Mom has stage 7 Alzheimer's and her children want to sell her home. They have POA, is it legal in Texas before she passes?

Follow
Share

She lives in an assisted living home at this time and all four of the children are not sure how the law reads for something like this while their Mother is still alive. The home is rented right now to family living and some income is coming in to help with bills. I have read a lot on this and what I have read it is not legal. She has to have already sold it on her own before she got so bad or we have to wait until she passes. If there is anyone that can answer this for us we would be so thankful.

This question has been closed for answers. Ask a New Question.
3

Answers

Show:
You can ask the legal community, google AVVO. I love this site, you can pose your question and receive answers from a number of attorneys in that specialize in elder law, Medicaid or whatever. There isn't a charge to do this and you may hear from an attorney that you may want to use. The site also has ratings for attorneys.
Helpful Answer (0)
Report

Does somebody have durable power of attorney for her?

How is the AL being paid now?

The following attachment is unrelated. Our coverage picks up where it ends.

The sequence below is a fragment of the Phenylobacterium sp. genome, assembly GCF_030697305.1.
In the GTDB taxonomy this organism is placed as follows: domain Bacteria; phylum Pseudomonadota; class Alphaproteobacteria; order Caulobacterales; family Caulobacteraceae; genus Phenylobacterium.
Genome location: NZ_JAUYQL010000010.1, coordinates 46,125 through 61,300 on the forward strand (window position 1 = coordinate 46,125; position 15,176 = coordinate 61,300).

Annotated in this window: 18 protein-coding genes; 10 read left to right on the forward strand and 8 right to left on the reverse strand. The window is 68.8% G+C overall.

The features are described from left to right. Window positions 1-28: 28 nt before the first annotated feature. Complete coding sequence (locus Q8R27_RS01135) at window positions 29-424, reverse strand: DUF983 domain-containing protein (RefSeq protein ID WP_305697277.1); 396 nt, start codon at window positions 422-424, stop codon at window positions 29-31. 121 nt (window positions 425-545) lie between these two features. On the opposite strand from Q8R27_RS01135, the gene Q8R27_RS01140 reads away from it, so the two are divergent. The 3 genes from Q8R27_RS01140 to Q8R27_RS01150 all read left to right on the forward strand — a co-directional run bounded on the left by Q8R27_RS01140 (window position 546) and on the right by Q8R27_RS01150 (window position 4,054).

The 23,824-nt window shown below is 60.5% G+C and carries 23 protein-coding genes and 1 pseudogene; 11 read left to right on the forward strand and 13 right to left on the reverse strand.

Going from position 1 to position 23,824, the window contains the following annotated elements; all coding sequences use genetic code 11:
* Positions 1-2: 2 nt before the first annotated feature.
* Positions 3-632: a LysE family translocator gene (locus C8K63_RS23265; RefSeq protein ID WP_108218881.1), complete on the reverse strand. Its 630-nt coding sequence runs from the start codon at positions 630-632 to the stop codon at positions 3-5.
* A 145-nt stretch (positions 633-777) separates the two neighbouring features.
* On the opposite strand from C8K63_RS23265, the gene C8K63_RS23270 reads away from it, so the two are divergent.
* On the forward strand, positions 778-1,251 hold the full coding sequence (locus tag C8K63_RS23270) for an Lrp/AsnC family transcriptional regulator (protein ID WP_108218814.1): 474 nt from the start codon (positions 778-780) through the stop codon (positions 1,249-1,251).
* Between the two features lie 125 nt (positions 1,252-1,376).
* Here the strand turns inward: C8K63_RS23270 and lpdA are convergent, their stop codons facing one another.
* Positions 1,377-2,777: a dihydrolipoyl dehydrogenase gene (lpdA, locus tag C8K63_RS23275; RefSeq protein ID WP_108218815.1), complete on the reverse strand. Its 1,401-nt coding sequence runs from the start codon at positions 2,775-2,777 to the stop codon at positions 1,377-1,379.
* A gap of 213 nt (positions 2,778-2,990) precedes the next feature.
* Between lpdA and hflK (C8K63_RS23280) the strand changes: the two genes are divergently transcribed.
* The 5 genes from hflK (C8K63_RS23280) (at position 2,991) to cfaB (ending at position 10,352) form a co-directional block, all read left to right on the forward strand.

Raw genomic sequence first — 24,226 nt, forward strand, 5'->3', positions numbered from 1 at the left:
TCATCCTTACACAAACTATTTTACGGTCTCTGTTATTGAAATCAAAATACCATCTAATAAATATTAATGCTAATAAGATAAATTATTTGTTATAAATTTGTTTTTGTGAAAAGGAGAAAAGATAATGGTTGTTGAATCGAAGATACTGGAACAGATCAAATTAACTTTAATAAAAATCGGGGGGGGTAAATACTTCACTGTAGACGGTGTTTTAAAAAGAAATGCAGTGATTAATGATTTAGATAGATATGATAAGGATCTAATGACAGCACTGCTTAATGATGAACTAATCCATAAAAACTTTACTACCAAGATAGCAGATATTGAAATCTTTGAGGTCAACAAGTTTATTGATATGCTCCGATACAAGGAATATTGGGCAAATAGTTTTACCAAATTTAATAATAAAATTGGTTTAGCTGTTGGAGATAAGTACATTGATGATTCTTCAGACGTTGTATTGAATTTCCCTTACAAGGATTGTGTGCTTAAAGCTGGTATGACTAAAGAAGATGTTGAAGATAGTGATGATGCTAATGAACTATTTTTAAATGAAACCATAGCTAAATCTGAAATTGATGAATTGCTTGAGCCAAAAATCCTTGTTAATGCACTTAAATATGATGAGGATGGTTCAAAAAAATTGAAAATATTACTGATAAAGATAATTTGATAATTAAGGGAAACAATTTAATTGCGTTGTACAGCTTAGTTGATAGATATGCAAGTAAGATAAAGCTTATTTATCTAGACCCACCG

Those answers may help someone answer the question more definitively.
Helpful Answer (0)
Report

I don't know if your mother is on Medicaid or not which would make a difference. If she is not on "aid" then the following might be accurate, but I am basing this on my own experience and what an atty and real estate agent told me.

People with POAs which specifically include selling real estate can do this for their charges, but you need to be sure that it is in there. Ask the attorney who put together the POA or read it. This power should be enumerated quite clearly if it is there.

I have sold 2 properties with a POA; the out of state one required that I file a copy of the one on file at her county courthouse with the courts in the county of the new state. That made the process longer and more expensive, but we no longer have to pay property taxes there!
Helpful Answer (1)
Report

This question has been closed for answers. Ask a New Question.
Related
Questions